Read the latest issue of The Dairy Bar, a bi-weekly report from IDFA partner Ever.Ag. The Dairy Bar features spotlight data, key policy updates, and a one-minute video that covers timely topics for the dairy industry.
The Dairy Bar: U.S. Job Market Beginning to Cool, UN Food Price Index Hits New High, and U.S. Dairy Trade in a Minute!
Quick Bites: UN Food Price Index Hits New High
- In 2022, Russia’s invasion of Ukraine, drought, record heat and other factors negatively impacted food availability and sent prices soaring according to the U.N. Food and Agriculture Organization (FAO).
- We’ve seen a little relief lately. The FAO Food Price Index, which tracks changes in international prices of commonly traded food goods, slipped to 132.4, down 1.9% month-over-month in December. Lower demand and reports of increased production for commodities like vegetable oils, grains and meat helped prices ease.
- But for the full year of 2022, the index averaged 143.7, up more than 14% compared to 2021 to the highest level on record. The war in Ukraine not only disrupted production and transportation of key food products such as wheat and sunflower oil, but it also rocked energy markets and hurt fertilizer supplies. As a result, consumers at the margin financially, especially those living in developing nations in Africa and the Middle East, have faced high levels of food insecurity. In some countries, rapid food price increases have spurred protests in the streets and most extreme, the toppling of the government in Sri Lanka.
- The Dairy Price Index was not immune, hitting 142.5, up 19.6% versus 2021 and the highest reading since 1990. That was due largely to increasing global cheese demand, record-high U.S. prices and tighter supplies.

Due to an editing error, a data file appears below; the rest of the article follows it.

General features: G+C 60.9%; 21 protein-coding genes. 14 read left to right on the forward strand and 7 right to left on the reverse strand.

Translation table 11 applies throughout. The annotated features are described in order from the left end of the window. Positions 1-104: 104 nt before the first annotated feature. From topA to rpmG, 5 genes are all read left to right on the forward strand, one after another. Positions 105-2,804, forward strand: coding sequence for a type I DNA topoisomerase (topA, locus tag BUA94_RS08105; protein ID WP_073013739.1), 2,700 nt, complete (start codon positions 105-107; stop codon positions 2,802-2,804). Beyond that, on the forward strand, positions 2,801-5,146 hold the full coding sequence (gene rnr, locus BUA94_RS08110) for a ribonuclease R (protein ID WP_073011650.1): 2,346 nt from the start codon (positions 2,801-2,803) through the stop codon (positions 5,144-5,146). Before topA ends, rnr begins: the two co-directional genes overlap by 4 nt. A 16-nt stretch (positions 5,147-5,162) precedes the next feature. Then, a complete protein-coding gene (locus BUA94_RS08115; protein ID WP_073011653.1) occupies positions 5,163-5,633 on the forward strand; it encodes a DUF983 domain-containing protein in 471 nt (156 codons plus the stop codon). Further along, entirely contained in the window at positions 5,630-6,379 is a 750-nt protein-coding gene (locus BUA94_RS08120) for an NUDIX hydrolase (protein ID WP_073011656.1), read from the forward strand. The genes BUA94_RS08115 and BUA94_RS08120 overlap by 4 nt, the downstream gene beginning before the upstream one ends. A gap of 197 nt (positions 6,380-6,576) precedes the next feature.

- For months, the U.S. job market has been robust, as businesses struggle to find and retain workers. According to the most recent data from the U.S. Department of Labor, things are cooling slightly.
- That could be encouraging news for the Federal Reserve in its fight against inflation. Rising wages have been one factor pressuring businesses to raise product prices as they offset higher labor expenses.
- In some ways, the ongoing story of “too many jobs for too few people” remains unchanged. As of November, there were 10.5 million empty positions compared to six million job seekers.
- The number of people quitting their jobs also remained strong, as workers remained confident in their ability to find a new position. In November, 4.2 million people quit their jobs, up from four million the month before and down just slightly from 4.5 million in 2021. At the same time, November hiring hit 6.1 million, unchanged on the month, but down from 6.7 million the year before.
- December data offered conflicting data. On the positive side, payrolls continued to expand while the unemployment rate moved lower. On the negative side, the average workweek and overtime hours declined. In addition, data shows that the number of persons employed full time is actually down about more than 2 million people since the July peak.
- While wages continue to rise, the trend appears to be slowing. Average hourly earnings reached $32.82 in December, up 0.3% month-over-month and 4.6% higher on the year. That’s still the slowest pace in 16 months and behind the December inflation rate of 6.5%.